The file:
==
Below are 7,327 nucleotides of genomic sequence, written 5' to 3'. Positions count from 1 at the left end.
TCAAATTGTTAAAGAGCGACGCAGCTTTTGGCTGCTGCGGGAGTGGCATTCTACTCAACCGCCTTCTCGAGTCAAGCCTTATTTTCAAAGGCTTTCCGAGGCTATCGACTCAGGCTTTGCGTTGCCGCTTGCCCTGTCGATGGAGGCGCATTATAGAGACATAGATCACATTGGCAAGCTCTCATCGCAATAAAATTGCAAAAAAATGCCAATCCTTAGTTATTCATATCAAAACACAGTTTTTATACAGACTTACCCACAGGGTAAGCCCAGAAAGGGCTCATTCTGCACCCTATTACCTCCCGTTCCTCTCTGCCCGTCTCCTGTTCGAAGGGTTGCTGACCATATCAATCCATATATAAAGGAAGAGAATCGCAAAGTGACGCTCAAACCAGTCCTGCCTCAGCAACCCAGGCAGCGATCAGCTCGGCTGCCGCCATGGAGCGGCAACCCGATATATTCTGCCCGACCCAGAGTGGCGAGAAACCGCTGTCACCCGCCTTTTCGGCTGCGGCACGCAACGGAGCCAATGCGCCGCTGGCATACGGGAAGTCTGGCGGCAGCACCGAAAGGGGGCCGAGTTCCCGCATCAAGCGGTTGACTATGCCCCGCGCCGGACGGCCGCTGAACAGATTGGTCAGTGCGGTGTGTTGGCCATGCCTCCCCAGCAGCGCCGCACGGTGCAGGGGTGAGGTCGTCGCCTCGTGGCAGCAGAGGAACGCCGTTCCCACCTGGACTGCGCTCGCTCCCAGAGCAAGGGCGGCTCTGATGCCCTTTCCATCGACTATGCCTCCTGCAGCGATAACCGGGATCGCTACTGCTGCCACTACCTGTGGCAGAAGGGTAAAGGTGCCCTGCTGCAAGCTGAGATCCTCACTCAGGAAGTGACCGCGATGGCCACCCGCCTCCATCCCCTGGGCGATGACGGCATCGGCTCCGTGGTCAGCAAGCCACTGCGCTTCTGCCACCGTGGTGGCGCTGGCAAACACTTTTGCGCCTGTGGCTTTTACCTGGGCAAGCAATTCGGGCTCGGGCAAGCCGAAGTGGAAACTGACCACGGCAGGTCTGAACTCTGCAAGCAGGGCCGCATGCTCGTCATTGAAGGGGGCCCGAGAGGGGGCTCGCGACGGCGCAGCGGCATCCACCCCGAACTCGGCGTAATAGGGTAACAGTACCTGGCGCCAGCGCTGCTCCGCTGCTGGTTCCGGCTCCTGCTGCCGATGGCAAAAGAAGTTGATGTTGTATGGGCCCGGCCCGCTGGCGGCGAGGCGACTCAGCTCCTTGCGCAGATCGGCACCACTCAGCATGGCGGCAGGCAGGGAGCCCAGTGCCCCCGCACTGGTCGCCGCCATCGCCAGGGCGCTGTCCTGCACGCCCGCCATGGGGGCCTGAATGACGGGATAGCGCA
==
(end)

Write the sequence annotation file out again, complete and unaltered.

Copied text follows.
Below are 7,327 nucleotides of genomic sequence, written 5' to 3'. Positions count from 1 at the left end.
TCAAATTGTTAAAGAGCGACGCAGCTTTTGGCTGCTGCGGGAGTGGCATTCTACTCAACCGCCTTCTCGAGTCAAGCCTTATTTTCAAAGGCTTTCCGAGGCTATCGACTCAGGCTTTGCGTTGCCGCTTGCCCTGTCGATGGAGGCGCATTATAGAGACATAGATCACATTGGCAAGCTCTCATCGCAATAAAATTGCAAAAAAATGCCAATCCTTAGTTATTCATATCAAAACACAGTTTTTATACAGACTTACCCACAGGGTAAGCCCAGAAAGGGCTCATTCTGCACCCTATTACCTCCCGTTCCTCTCTGCCCGTCTCCTGTTCGAAGGGTTGCTGACCATATCAATCCATATATAAAGGAAGAGAATCGCAAAGTGACGCTCAAACCAGTCCTGCCTCAGCAACCCAGGCAGCGATCAGCTCGGCTGCCGCCATGGAGCGGCAACCCGATATATTCTGCCCGACCCAGAGTGGCGAGAAACCGCTGTCACCCGCCTTTTCGGCTGCGGCACGCAACGGAGCCAATGCGCCGCTGGCATACGGGAAGTCTGGCGGCAGCACCGAAAGGGGGCCGAGTTCCCGCATCAAGCGGTTGACTATGCCCCGCGCCGGACGGCCGCTGAACAGATTGGTCAGTGCGGTGTGTTGGCCATGCCTCCCCAGCAGCGCCGCACGGTGCAGGGGTGAGGTCGTCGCCTCGTGGCAGCAGAGGAACGCCGTTCCCACCTGGACTGCGCTCGCTCCCAGAGCAAGGGCGGCTCTGATGCCCTTTCCATCGACTATGCCTCCTGCAGCGATAACCGGGATCGCTACTGCTGCCACTACCTGTGGCAGAAGGGTAAAGGTGCCCTGCTGCAAGCTGAGATCCTCACTCAGGAAGTGACCGCGATGGCCACCCGCCTCCATCCCCTGGGCGATGACGGCATCGGCTCCGTGGTCAGCAAGCCACTGCGCTTCTGCCACCGTGGTGGCGCTGGCAAACACTTTTGCGCCTGTGGCTTTTACCTGGGCAAGCAATTCGGGCTCGGGCAAGCCGAAGTGGAAACTGACCACGGCAGGTCTGAACTCTGCAAGCAGGGCCGCATGCTCGTCATTGAAGGGGGCCCGAGAGGGGGCTCGCGACGGCGCAGCGGCATCCACCCCGAACTCGGCGTAATAGGGTAACAGTACCTGGCGCCAGCGCTGCTCCGCTGCTGGTTCCGGCTCCTGCTGCCGATGGCAAAAGAAGTTGATGTTGTATGGGCCCGGCCCGCTGGCGGCGAGGCGACTCAGCTCCTTGCGCAGATCGGCACCACTCAGCATGGCGGCAGGCAGGGAGCCCAGTGCCCCCGCACTGGTCGCCGCCATCGCCAGGGCGCTGTCCTGCACGCCCGCCATGGGGGCCTGAATGACGGGATAGCGCA